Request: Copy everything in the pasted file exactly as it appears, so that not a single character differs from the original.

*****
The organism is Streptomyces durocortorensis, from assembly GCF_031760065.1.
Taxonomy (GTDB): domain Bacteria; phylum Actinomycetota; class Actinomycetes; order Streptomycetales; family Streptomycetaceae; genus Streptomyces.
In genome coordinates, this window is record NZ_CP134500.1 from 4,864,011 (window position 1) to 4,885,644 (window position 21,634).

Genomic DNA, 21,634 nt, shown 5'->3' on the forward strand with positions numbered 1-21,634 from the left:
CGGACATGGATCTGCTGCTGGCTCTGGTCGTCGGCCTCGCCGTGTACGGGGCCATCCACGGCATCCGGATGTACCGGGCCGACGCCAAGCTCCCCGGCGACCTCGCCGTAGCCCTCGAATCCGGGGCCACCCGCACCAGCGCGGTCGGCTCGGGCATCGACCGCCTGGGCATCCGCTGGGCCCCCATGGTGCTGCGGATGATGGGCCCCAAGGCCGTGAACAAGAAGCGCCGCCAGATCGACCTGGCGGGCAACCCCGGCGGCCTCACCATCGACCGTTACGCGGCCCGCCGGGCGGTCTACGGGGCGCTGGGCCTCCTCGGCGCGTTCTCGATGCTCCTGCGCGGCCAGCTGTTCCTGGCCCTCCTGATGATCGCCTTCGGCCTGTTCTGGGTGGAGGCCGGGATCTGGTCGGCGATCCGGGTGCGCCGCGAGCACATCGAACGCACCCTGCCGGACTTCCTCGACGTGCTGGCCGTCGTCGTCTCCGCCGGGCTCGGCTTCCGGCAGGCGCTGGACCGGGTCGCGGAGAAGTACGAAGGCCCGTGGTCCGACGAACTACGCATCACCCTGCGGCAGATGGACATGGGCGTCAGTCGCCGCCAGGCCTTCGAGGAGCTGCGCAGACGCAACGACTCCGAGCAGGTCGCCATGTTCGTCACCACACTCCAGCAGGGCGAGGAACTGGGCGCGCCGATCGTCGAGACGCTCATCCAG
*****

The organism is Streptomyces durocortorensis, from assembly GCF_031760065.1.
Taxonomy (GTDB): domain Bacteria; phylum Actinomycetota; class Actinomycetes; order Streptomycetales; family Streptomycetaceae; genus Streptomyces.
In genome coordinates, this window is record NZ_CP134500.1 from 4,864,011 (window position 1) to 4,885,644 (window position 21,634).

Genomic DNA, 21,634 nt, shown 5'->3' on the forward strand with positions numbered 1-21,634 from the left:
CGGACATGGATCTGCTGCTGGCTCTGGTCGTCGGCCTCGCCGTGTACGGGGCCATCCACGGCATCCGGATGTACCGGGCCGACGCCAAGCTCCCCGGCGACCTCGCCGTAGCCCTCGAATCCGGGGCCACCCGCACCAGCGCGGTCGGCTCGGGCATCGACCGCCTGGGCATCCGCTGGGCCCCCATGGTGCTGCGGATGATGGGCCCCAAGGCCGTGAACAAGAAGCGCCGCCAGATCGACCTGGCGGGCAACCCCGGCGGCCTCACCATCGACCGTTACGCGGCCCGCCGGGCGGTCTACGGGGCGCTGGGCCTCCTCGGCGCGTTCTCGATGCTCCTGCGCGGCCAGCTGTTCCTGGCCCTCCTGATGATCGCCTTCGGCCTGTTCTGGGTGGAGGCCGGGATCTGGTCGGCGATCCGGGTGCGCCGCGAGCACATCGAACGCACCCTGCCGGACTTCCTCGACGTGCTGGCCGTCGTCGTCTCCGCCGGGCTCGGCTTCCGGCAGGCGCTGGACCGGGTCGCGGAGAAGTACGAAGGCCCGTGGTCCGACGAACTACGCATCACCCTGCGGCAGATGGACATGGGCGTCAGTCGCCGCCAGGCCTTCGAGGAGCTGCGCAGACGCAACGACTCCGAGCAGGTCGCCATGTTCGTCACCACACTCCAGCAGGGCGAGGAACTGGGCGCGCCGATCGTCGAGACGCTCATCCAG